Whether a person can handle their finances, or retains the ability to drive, are far different questions from whether a person retains enough sense to vote. A citizen who votes for any winning candidate joins the majority of the electorate. Determining, in advance, that one vote of all those is irrational discriminates against that particular voter – when many uninformed voters, who might choose candidates based on the brilliance of their smile, say, would not be subjected to that kind of scrutiny.

How much better it would be, then, to avoid that battle in the first place. With the help of an elder law attorney, you can create an effective power of attorney that will do just this. Give us a call – we would be happy to help!

Retirement Challenges Facing Women

For women, securing enough retirement income can be a daunting proposition. Generally speaking, women face two significant hurdles to overcome to achieve a comfortable flow of retirement income. One hurdle involves longevity, and the second deals with earning power.
Women have a longer life expectancy than men do in the US. The Social Security Administration has cited that “a women who turns 65 today can expect to live, on average, until 86.6, compared with age 84.3 for a man.”
Those statistics, being only averages, indicate that about 25% of those turning 65 will live past the age of 90 and even 10% will surpass age 95. That means roughly 35% of women turning age 65 today will live an additional 5 to 10 years past the SSA reported average longevity.
To avoid running out of money, retirement planning for women has to specifically address and strategize how to maintain retirement income well into their 80s and 90s. The most natural solution to avoid running out of money is to accumulate as much savings and investments early in life while working is a viable option. Reliance on a Social Security check to cover some expenses is not a certainty as the solvency and sustainability of the program is in question.
“As a result of changes to Social Security enacted in 1983, benefits are now expected to be payable in full on a timely basis until 2037, when the trust fund reserves are projected to become exhausted.”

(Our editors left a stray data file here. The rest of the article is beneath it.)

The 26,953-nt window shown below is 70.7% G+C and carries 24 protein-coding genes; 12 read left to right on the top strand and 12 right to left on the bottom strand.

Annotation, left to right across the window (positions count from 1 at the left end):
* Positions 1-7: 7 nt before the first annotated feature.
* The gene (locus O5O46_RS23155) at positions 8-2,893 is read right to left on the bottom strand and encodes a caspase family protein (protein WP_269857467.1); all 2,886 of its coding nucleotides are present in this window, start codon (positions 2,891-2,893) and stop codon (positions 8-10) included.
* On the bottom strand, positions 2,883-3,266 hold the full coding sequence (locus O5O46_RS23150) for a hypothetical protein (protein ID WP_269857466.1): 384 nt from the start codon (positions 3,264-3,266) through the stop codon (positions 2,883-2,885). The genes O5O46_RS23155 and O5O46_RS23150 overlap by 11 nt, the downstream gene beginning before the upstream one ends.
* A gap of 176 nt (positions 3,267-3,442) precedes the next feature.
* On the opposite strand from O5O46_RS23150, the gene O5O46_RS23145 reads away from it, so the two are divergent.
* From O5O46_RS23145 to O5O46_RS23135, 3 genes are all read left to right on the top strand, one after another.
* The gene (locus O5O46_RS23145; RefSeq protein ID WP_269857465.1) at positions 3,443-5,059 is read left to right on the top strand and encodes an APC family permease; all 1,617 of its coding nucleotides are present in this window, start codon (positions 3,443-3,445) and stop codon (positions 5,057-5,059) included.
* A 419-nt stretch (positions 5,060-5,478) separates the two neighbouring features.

That is 19 years away, the day a woman turning 65 today would turn 84 years old.
If you are a woman 60 or older, you are at the forefront of a significant change in social security. The full retirement age (FRA), when you can collect your entire earned benefit, has been changed from 66 to 67. The implementation of this change will occur in two-month increments over the next six years. Essentially this means you will be receiving a reduced benefit. According to Jim Blankenship, the new reality is that as the FRA goes up “At every age along the line you are receiving a smaller benefit than you would have before assuming the same work record.”
The new reality is that a Social Security check as partial retirement income is no longer a “sure bet.” Even if the program remains solvent after 2037, the current reduction of benefits and cost of living adjustments (COLA) will not be a substantive retirement income strategy for women who live well into their 80s and 90s.
The second significant hurdle women face is that the earning power of women is still not equal to that of men. The Institute for Women’s Policy Research reports that women earn about 82 percent of what men make during a similar week of work. Among women of color, African American and Hispanic, the number was even lower at 60 percent and 55 percent respectively, as compared to a white male.
One strategy women can employ to combat this problem is to retool to jobs that have minimum wage gaps between male and female.
Changing the field in which a woman works boosts her earning power, increases her paycheck, increases her ability to save and invest more, and increases the social security benefit payable to her provided the system remains intact.
Women can also help themselves meet retirement challenges by planning early on with trusted counsel to set structure to achieve financial goals. Goals should include how best to manage personal income, IRAs, 401(k)s and benefits as well as any possible inheritance from a spouse or a parent. Inherited assets can change into retirement generating assets for future income.
Contact our office today and schedule an appointment to discuss how we can help you with your planning.

Lost Will and Testament

You wouldn’t believe how often a Last Will and Testament goes missing.

You also wouldn’t believe what a mess that causes for the heirs.